Labour leader confirms party’s stance on student fees and gives his views on the ugliest issues in our society.
Interview: Natalie Carragher
Since changing the face of British politics last summer, Jeremy Corbyn remains a contender for the most scrutinised UK politician there has ever been. It seems like barely a week goes by without the press or members of his own party dragging him into a media storm.
Despite this, Corbyn’s popularity with the public, and younger voters in particular, appears to be as strong as ever. Many regarded the close run 2017 election result as significant victory, sending a strong message of defiance against Conservative austerity policies and rattling Teresa May’s ‘strong and stable’ vision.
With the local election campaign now providing a backdrop to Labour’s latest assault on Tory policy, the Labour leader sits down with Humanity Hallows to discuss the core issues surrounding this latest campaign and why students should take the local election seriously and turn out to vote.
Sporting his now customary red tie and leafing through our latest issue over a coffee, he outlines his core priorities: “Voting on the 3rd of May is important to elect good councils who are serious about dealing with housing issues, serious about tackling homelessness and also voting Labour who are very serious about abolishing the tuition fees so that students don’t go through university and end up deeply in debt. We made that very clear in the General Election campaign.”
Indeed, Labour’s 2017 manifesto racked up plenty of student support, with the promise of abolishing fees and bringing back maintenance grants, something Corbyn remains “absolutely” committed to.
“We will set up a National Education Service which transfers the idea of education being a commodity to education being a right. It will be as dramatic in our social history as the establishment of the National Health Service was in the 1940s. Other countries do it, why can’t we?” says Corbyn.
It’s an attractive pledge to many students, and one that is in tune with Corbyn’s radical agenda for ending the programme of austerity that has gripped British politics for almost a decade. Describing austerity as a “political choice”, the Labour leader is adamant that a future Labour government will reverse the “damaging cuts” implemented by the Conservatives.
He is fresh from speaking at the launch of Labour’s local election campaign in Trafford, which holds Greater Manchester’s only Tory majority and, unfortunately for Corbyn (a lifelong Arsenal fan), is right next to Old Trafford.
“It’s a bit weird here being so close to Manchester United,” he confides to us jokingly.
In a passionate speech he encouraged voters to send a message that “enough is enough”, accusing the Conservatives of “reckless gambling with people’s lives”.
He says, “Labour councils are clearing up the Tories’ mess time and time again, and acting as a human shield against damaging Conservative cuts.”
As Corbyn proposes that Labour councils will “rebuild our communities and transform our country”, we ask what he believes to be the ‘ugliest’ issues currently facing society.
“Division and poverty. The ugliness of great wealth and shiny buildings alongside homeless people begging to try and survive, I just find that an ugly issue in our society.”
“Ugliness is where children need somewhere to play and the youth centre is closed and boarded up because the council can’t afford to keep it open; that’s ugly.”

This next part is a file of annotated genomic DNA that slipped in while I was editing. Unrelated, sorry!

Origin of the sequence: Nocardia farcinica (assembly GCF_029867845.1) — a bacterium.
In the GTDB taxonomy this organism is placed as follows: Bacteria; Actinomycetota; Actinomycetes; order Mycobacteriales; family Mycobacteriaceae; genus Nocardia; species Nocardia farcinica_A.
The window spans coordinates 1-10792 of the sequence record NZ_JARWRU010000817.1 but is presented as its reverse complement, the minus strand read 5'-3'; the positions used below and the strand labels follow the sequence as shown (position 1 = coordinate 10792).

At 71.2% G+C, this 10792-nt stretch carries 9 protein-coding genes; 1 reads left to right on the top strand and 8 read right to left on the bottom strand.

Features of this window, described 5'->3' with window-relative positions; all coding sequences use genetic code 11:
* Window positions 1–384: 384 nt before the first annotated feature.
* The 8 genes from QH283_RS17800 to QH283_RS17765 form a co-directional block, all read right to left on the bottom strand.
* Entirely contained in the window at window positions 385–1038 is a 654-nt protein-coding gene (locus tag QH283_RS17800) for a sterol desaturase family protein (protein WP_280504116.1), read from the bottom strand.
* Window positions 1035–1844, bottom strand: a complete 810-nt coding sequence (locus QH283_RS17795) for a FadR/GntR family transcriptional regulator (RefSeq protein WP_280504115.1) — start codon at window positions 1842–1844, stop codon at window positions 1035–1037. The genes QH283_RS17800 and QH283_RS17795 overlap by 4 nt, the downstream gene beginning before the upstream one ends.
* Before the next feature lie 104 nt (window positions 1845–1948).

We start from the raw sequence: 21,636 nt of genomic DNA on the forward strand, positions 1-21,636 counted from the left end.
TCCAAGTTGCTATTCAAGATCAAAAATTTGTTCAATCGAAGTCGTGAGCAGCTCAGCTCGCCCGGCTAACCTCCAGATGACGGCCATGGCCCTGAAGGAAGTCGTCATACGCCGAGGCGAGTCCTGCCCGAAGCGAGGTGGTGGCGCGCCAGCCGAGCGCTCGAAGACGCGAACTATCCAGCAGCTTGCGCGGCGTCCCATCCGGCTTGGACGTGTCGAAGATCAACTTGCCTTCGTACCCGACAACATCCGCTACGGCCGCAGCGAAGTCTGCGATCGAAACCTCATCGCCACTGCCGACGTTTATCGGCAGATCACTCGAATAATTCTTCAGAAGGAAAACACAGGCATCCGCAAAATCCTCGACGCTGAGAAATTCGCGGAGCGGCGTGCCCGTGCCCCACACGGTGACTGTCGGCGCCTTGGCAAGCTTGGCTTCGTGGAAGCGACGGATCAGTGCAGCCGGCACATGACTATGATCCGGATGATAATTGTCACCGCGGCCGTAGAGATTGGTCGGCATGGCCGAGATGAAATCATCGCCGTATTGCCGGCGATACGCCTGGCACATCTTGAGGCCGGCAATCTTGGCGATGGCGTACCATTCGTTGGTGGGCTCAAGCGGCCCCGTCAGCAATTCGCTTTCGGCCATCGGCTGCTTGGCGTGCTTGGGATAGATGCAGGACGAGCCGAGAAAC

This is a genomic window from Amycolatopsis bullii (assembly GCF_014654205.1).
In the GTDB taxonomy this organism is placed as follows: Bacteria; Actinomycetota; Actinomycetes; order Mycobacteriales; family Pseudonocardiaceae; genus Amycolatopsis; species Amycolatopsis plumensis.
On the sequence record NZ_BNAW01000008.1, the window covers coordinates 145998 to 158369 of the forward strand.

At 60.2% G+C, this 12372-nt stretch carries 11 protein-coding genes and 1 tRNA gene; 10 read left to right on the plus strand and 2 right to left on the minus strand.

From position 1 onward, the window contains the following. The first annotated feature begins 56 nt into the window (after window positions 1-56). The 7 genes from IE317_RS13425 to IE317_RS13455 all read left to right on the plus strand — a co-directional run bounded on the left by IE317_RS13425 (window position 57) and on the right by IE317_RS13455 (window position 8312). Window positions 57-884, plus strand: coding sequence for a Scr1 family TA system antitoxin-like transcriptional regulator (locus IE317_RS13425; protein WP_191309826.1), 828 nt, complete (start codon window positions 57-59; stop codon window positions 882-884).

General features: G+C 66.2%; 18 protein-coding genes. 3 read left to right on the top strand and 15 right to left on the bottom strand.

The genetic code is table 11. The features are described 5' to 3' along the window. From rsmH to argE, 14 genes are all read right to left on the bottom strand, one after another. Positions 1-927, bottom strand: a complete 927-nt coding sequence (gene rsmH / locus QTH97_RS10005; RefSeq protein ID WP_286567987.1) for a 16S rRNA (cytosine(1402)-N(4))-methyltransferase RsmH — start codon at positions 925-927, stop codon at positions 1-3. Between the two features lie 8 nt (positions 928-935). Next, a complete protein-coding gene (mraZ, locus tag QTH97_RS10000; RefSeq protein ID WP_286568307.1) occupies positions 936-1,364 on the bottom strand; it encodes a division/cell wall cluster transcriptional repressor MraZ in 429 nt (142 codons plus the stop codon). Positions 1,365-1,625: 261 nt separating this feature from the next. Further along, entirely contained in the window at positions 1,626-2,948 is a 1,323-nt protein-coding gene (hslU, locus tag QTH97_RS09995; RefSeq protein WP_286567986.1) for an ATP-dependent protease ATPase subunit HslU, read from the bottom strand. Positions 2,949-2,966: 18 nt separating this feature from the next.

Not alone among his Labour colleagues in hoping to tackle the social injustice of homelessness, does Corbyn believe Greater Manchester Mayor Andy Burnham’s pledge to eradicate homelessness in the city by the year 2020 is a realistic one?
“I was just talking to him now, briefly after the rally. He’s doing his best on it [and] has set up the charity. Essentially, the problem is he doesn’t have enough powers as metro mayor.
“What I want to see is the re-empowerment of local authorities and metro mayors to deal strategically with housing on a regional basis as well as on an individual local authority area basis because we have to deal with housing and we will build half a million council homes in the first parliament of the labour government.”
On the recent abhorrent instances of racial incidents on UK university campuses, Corbyn condemns the incidents as “disgraceful”. But how is Labour working towards greater community cohesion and tackling these issues?
“The [incident] that happened in London recently was effectively challenged by the individual, who had suffered greatly, but also by the Students’ Union, other students and by the University.”
“I think that university authorities have got to be totally aware that they will have zero tolerances of racism in any form on campus or in lectures or anywhere else and if necessary students will be removed if they commit racist acts.”
“As a society, we do have racists; we do have too much racism. Any racism is too much racism. We were the party that first introduced the Race Relations Act in the 1960s – that was very weak compared to what came much later which was the Human Rights Act and the Equalities Act.”
“Racism is vile and ugly in the way [that] it isolates the individual victim – sometimes silent victims. In my own community, which I’m proud to represent in Parliament, I’ve had interesting and deeply troubling conversations with a lot of Muslim women about the day-to-day abuse that they receive and how they feel powerless to do anything about it. In those cases I’ve arranged to meet them with the police and we have managed to find some perpetrators by use of technology and following up – but it’s about giving people confidence. You cannot go around abusing people. End of.”
As our time in Trafford with Corbyn draws to a close, the conversation turns, perhaps inevitably, back to football and we sneak in one final question: Wenger in or out?
“I’m Wenger in! 68-year-old men in red ties can surprise you.”
They certainly can.